Northern Ireland news

'Historic' day as campaigners welcome introduction of Irish language legislation at Westminster

An Irish language rally in Belfast last Saturday saw around 17,000 people march in support of new legislation
Paul Ainsworth

LEGISLATION on Irish language for the north will be introduced at Westminster today in what campaigners have described as a "historic" move.

The new bill will create a new Irish language commissioner office as part of a raft of legislation promised in the 2020 New Decade New Approach deal.

The bill will also create a commissioner for culture "associated with the Ulster Scots/Ulster British tradition", and will repeal legislation dating from 1737 that bans the use of Irish in court proceedings.

The bill's tabling comes days after around 17,000 people marched through Belfast to show support for Irish language legislation, in what was the biggest demonstration of its kind in the city to date.

An Irish language act was initially agreed in the 2006 St Andrew's Agreement to restore devolution, and the failure to move on laws to protect and promote Irish in the north was among reasons put forward by Sinn Féin for collapsing Stormont in 2017.

Earlier this year, British minister Maria Caulfield said Westminster would have preferred the Executive to introduce the legislation, but said it would do so if Stormont did not.

Members of the Irish language group Conradh na Gaeilge welcomed news of the new legislation finally being tabled.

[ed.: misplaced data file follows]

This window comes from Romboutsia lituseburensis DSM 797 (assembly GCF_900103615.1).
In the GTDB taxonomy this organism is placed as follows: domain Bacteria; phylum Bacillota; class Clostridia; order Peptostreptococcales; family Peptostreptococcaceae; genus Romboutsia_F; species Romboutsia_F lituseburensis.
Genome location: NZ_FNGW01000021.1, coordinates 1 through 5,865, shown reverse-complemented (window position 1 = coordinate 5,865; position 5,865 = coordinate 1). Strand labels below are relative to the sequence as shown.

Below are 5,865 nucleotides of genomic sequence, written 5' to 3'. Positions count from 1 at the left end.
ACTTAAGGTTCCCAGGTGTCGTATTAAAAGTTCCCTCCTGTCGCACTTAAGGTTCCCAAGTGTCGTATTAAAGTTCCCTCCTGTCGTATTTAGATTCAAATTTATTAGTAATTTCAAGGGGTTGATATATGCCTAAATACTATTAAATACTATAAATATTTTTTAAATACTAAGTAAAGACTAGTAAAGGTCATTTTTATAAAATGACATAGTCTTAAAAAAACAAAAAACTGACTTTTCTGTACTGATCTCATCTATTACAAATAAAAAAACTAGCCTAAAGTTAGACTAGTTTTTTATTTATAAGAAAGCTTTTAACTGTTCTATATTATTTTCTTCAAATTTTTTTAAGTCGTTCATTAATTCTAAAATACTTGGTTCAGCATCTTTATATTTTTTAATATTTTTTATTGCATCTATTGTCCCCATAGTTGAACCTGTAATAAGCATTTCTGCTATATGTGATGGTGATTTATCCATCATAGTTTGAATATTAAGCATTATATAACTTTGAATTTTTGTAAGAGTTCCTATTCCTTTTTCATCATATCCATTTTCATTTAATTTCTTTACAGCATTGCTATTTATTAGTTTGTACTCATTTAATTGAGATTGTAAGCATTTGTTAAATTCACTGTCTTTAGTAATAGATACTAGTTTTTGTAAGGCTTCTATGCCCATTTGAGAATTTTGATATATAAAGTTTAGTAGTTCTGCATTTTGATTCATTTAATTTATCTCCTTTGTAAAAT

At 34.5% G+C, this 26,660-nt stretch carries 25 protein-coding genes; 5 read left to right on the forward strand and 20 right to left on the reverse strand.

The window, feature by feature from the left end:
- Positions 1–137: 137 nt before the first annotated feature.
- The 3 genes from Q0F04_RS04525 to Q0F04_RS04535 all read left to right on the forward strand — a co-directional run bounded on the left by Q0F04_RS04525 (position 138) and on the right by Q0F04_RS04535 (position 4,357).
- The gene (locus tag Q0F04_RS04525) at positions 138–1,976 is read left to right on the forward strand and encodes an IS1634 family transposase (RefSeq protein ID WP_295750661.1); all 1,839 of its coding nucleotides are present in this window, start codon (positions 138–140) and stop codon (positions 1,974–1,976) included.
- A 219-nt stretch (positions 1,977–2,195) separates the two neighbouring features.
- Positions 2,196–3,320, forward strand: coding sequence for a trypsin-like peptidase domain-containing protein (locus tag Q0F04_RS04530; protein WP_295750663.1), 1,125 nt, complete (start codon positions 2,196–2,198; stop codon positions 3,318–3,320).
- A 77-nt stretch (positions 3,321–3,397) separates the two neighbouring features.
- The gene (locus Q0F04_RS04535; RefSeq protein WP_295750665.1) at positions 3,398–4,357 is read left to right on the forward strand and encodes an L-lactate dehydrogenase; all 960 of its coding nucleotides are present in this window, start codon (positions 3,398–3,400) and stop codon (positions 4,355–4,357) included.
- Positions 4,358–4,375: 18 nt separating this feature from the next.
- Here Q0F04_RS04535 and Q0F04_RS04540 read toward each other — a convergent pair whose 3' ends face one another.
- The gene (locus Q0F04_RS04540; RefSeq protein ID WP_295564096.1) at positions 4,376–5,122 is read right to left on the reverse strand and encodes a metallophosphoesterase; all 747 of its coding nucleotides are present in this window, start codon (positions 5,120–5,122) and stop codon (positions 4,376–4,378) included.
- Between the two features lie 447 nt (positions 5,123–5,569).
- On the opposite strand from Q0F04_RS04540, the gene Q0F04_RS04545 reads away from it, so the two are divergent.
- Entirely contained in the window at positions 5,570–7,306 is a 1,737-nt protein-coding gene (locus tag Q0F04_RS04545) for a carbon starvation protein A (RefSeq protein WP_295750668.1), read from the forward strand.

The organisation's president Paula Melvin said: "The Irish language community has been fighting for these rights for decades and in that regard to see the Irish language be afforded official status here for the first time is indeed historic.

"We want to pay tribute to all of those activists and community pioneers who have been advocating for language rights down through the years. This day belongs to them. But let's be clear, this is only the beginning of the legislative journey for this bill. Painful experience with the British government has taught us to take nothing for granted.

"Until we see this bill fully enacted and indeed implemented in practice, we will continue to push ahead with the campaign.”

The group's Conchúr Ó Muadaigh, added: "On Saturday almost 20,000 attended the largest Irish language rally in our history. We told them then that we would win our campaign, and we are nearly there. We will have an Irish language act. That legislation will, however, fall short of the commitments given to us at St Andrew's, especially when tested against the Welsh model.

"It remains, however, an historic advancement in our campaign for language rights and we welcome it as a significant staging post on our journey for equality here."

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